October 18th is Persons Day in Canada.
Today marks the anniversary of the day in 1929 when the historic decision to include women in the legal definition of “persons” was handed down by Canada’s highest court of appeal. This gave some women the right to be appointed to the Senate of Canada and paved the way for women’s increased participation in public and political life.
It is important to note that this decision did not include all women, such as Indigenous women and women of Asian heritage and descent. While exclusionary, this decision did mark a critical advancement in the fight for gender equality in Canada.
In Canada, the British North America Act of 1867 set out the powers and responsibilities of the provinces and the federal government. The Act used the word “persons” when referring to more then one person, and “he” when referring to one person. Many argued that the Act indicated that only a man could be a person, which prevented women from participating fully in the political process.
In 1927, five women (who have since become known as the Famous Five) launched a legal challenge that would mark a turning point for equality rights in Canada. Emily Murphy, Nellie McClung, Louise McKinney, Irene Parlby and Henrietta Muir Edwards were journalists, politicians, reformers and activists from Alberta who asked the Supreme Court of Canada to answer if the work “Person” included female persons. After 5 weeks of debate, the Supreme Court decided that it did not.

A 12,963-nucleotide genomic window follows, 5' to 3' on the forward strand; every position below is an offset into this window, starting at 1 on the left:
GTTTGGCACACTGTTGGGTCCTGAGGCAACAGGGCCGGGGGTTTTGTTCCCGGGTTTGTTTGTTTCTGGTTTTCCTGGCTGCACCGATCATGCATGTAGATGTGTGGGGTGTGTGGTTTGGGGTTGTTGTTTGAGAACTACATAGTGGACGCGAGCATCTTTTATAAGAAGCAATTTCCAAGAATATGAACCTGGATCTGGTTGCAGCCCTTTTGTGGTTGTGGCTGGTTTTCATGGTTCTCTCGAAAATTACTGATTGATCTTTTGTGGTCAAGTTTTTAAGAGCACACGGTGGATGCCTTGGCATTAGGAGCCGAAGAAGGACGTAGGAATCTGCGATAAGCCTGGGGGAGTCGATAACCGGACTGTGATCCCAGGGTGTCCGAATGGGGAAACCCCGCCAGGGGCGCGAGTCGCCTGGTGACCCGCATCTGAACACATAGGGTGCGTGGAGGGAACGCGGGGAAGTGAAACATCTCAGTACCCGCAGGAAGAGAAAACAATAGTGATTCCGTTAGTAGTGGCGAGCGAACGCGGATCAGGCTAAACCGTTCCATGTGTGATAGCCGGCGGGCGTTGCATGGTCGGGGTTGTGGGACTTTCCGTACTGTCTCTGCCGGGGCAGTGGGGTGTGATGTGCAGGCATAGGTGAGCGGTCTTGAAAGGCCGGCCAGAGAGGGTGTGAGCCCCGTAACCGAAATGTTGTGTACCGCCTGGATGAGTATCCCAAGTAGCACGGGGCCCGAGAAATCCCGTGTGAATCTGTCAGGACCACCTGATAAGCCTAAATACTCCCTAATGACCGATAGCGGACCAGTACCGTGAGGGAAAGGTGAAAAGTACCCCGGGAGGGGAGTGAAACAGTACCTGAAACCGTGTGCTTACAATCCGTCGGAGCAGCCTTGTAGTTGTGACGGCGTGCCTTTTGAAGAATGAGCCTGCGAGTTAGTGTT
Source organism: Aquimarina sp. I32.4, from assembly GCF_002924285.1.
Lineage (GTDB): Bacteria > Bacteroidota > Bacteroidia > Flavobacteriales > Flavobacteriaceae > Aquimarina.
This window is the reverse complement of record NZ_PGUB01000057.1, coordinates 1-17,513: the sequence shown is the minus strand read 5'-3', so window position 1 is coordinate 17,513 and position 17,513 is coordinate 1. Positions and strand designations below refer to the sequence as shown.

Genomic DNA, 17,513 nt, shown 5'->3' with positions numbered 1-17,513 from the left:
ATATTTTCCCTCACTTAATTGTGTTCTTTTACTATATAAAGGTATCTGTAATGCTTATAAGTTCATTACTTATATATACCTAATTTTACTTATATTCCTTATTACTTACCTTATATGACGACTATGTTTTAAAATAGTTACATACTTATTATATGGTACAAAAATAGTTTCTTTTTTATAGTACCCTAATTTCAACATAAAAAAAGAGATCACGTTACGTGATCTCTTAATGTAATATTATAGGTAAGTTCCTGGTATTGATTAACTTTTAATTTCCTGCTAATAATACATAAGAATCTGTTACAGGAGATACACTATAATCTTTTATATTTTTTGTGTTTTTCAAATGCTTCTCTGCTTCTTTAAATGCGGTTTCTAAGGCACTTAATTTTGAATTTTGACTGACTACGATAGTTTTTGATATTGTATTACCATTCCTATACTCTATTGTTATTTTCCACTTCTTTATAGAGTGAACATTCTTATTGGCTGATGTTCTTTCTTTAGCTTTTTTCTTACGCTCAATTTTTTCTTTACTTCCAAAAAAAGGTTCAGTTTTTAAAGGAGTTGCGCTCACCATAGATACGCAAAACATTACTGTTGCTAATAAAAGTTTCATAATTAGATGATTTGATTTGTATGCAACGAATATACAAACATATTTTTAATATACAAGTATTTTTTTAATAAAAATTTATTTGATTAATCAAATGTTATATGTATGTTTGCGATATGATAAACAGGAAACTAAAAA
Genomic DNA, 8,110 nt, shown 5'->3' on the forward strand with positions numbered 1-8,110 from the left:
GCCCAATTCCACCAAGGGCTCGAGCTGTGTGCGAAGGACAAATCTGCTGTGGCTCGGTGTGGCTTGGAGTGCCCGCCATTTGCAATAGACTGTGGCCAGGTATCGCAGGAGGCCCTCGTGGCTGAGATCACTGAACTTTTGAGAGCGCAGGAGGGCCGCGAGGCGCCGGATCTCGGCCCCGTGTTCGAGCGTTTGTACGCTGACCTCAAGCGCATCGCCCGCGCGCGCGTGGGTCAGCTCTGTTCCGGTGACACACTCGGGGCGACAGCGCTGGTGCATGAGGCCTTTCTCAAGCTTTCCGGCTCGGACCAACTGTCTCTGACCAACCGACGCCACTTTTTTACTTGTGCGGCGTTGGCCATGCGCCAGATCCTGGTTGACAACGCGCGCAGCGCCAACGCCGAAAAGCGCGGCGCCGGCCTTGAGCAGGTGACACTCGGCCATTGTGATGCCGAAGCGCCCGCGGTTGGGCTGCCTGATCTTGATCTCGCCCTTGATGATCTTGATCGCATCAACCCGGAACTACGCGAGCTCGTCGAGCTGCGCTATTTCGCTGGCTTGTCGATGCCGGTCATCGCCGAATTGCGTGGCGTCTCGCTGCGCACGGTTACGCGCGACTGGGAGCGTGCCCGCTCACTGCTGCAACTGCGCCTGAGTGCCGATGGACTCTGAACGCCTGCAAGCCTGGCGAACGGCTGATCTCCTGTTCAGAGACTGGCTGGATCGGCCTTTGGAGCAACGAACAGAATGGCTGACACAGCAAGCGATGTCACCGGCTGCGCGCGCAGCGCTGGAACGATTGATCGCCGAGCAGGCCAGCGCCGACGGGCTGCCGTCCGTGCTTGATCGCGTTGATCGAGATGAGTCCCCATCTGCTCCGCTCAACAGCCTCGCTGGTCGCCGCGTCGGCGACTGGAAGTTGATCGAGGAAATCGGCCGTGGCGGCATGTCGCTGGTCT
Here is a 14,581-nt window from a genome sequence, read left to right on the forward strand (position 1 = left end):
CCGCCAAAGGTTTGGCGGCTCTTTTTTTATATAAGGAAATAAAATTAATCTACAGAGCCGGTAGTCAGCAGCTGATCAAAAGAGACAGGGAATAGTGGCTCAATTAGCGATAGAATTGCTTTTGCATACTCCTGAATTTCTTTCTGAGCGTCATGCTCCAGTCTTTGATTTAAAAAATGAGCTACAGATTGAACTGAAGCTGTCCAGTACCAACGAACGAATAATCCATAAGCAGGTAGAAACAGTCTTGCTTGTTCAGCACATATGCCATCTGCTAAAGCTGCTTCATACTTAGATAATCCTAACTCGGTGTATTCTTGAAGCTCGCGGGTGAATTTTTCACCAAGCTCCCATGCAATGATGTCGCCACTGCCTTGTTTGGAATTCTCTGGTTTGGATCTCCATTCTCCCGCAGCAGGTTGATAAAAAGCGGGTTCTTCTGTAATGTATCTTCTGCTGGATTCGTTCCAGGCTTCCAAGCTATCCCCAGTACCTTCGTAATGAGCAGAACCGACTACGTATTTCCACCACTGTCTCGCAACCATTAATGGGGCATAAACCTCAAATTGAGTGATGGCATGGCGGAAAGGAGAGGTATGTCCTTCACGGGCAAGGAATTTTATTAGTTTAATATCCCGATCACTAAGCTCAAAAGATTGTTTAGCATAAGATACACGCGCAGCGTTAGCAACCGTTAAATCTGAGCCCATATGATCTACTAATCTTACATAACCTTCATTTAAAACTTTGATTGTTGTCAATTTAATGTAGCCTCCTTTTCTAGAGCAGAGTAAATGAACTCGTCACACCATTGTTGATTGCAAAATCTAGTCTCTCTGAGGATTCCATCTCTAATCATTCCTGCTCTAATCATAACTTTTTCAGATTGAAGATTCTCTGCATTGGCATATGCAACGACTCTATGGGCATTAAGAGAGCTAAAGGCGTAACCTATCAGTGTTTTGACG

This did not deter the Famous Five who then escalated their case to the Judicial Committee of the Privy Council in London, which was the highest court of appeal at the time.
On October 18th, 1929, Lord Sankey – Lord Chancellor of Great Britain, announced the decision:
“The exclusion of women from all public offices is a relic of days more barbarous than ours. And to those who would ask why the word “person” should include females, the obvious answer is, why should it not?”
Not only did this historical decision allow women to be appointed to the Senate and House of Commons, it also meant that women could no longer be denied rights based on a narrow interpretation of the law.
To put this into context, women in Canada have only been considered to be “persons” under the law, for 93 years. https://youtu.be/njAO38Og1-k
This decision allowed Cairine Wilson to be sworn in as Canada’s first female senator on Feb 15th, 1930. This meant that women could now continue to work for greater rights and opportunities through the Senate and House of Commons.
The fight for truly equal rights continues, but today we honour the bravery and determination of the Famous Five who helped to pave the way for women to participate fully in all aspects of life in Canada.